Not that she was in a competition with anyone. Marina stood and leveled her gaze at Jack. She was past the race for a husband, past the competition from younger women angling for her job at a news desk. And certainly past men who disappeared like holograms.
“How is the book?” Marina asked lightly.
“Coming along. Ginger is amazing.”
“We’ve always thought so.” Marina shifted, trying not to stare into eyes so blue they took her breath away. “And Leo?”
“Great kid—all thanks to Vanessa, of course. I don’t deserve him.”
An awkward silence ensued.
Marina thought about the situation and wondered if Vanessa had truly exhausted all treatment, though it wasn’t any of her business.
Scout pawed at Marina’s apron and wagged his head.
“He has your cheesy grin,” Marina said, scratching Scout behind the ears, which were also damp and smelled of saltwater. Scout rolled into her arms. He was irresistible, especially with his awkward gait from an injury that never slowed him down.
“Look, I’ve been awfully busy, but I thought you might like to join me tonight for dinner—”
“Tonight? Sorry, I have major plans.” Marina bristled at his last-minute invitation, especially considering his lousy follow-up history. She didn’t need this kind of distraction.
“Then how about—”
“Awfully busy,” Marina said, echoing his excuse. She picked up Scout’s leash and handed it to Jack. “You should use this. Or is that how you get the girls?”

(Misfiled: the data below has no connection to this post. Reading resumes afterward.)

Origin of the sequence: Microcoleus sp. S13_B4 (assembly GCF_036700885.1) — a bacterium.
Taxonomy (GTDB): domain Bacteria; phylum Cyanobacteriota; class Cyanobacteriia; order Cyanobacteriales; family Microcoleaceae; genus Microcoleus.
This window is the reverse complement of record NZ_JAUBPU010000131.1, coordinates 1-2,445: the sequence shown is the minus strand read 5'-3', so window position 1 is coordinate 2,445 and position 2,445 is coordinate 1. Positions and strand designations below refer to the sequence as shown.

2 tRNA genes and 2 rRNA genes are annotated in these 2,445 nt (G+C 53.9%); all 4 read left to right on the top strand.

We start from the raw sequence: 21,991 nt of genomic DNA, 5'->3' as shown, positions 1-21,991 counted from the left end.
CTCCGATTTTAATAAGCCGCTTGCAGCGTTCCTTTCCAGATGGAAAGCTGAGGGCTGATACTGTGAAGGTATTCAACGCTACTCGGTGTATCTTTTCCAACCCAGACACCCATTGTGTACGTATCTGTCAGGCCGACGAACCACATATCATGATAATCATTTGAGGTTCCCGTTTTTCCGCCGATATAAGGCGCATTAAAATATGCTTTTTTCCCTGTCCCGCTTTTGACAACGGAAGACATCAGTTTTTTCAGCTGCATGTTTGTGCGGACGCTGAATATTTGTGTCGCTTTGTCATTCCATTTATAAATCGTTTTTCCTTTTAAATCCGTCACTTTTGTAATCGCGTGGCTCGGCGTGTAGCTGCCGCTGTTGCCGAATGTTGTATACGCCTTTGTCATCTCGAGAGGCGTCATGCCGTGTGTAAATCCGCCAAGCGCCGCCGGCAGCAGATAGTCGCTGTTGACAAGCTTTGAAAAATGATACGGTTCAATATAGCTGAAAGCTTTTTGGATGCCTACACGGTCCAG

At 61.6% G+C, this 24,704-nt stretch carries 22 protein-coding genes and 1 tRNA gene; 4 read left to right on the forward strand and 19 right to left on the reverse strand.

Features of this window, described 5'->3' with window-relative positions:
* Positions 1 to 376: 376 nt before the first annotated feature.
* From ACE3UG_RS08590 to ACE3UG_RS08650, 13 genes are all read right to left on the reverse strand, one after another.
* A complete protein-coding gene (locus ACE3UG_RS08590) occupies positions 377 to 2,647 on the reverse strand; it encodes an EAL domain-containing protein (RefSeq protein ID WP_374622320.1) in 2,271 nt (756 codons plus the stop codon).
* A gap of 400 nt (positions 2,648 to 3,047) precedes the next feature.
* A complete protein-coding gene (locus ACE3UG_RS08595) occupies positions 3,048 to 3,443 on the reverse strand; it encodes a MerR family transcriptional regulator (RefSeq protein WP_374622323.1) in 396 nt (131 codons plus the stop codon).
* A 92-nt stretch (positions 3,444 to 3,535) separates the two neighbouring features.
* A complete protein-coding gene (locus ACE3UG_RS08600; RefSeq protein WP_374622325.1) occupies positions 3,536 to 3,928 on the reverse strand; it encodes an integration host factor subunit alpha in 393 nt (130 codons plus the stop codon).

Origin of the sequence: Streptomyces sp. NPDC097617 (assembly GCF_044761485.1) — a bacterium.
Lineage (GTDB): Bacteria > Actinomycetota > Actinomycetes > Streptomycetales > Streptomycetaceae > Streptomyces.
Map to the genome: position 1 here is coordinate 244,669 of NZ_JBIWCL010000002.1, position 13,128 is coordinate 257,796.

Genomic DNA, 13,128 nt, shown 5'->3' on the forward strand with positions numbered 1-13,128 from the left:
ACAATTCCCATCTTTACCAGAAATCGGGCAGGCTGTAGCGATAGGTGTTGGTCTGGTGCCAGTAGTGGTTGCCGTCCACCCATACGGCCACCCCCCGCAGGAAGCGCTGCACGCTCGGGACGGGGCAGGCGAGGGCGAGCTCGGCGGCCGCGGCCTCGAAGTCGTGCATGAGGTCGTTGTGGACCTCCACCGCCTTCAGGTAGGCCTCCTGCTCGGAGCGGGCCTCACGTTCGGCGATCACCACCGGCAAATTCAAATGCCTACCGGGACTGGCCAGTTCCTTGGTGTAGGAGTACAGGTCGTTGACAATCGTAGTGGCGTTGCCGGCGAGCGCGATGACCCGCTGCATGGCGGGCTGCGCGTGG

“Guess I deserved that.” Jack took the leash. “Come on, Scout. We’ve got work to do.”
Maybe she’d been too sharp with him, even he deserved it. After all, he was working with her grandmother. She threw up her hands. “Jack,” she began.
He swung around, hope etched on his face.
“You should spend time with Vanessa.”
Stymied again, Jack blinked heavily and nodded before moving on with Scout.
Marina stepped from her post and made her way toward Kai, who was handing out samples farther down the aisle.
“Would you mind the store? I’ve got to wash up.” Marina held out her hands and angled her chin in Scout’s direction. “Eau de wet dog.”
Kai’s eyes lit. “You talked to Jack?”
“Nothing new there. Be right back.” Marina made her way toward the community facilities on the beach next to the farmer's market. Even if she hadn’t been busy tonight, she couldn’t believe the nerve of Jack asking her out tonight. Maybe she was old-school, but she had no intention of being anyone’s date-of-convenience.
Marina shook her head, banishing Jack from her mind. She had a critical job tonight that could solidify her reputation in Summer Beach—or destroy it. No one was going to deter her from that.
Certainly not Jack Ventana, the master of disappearance.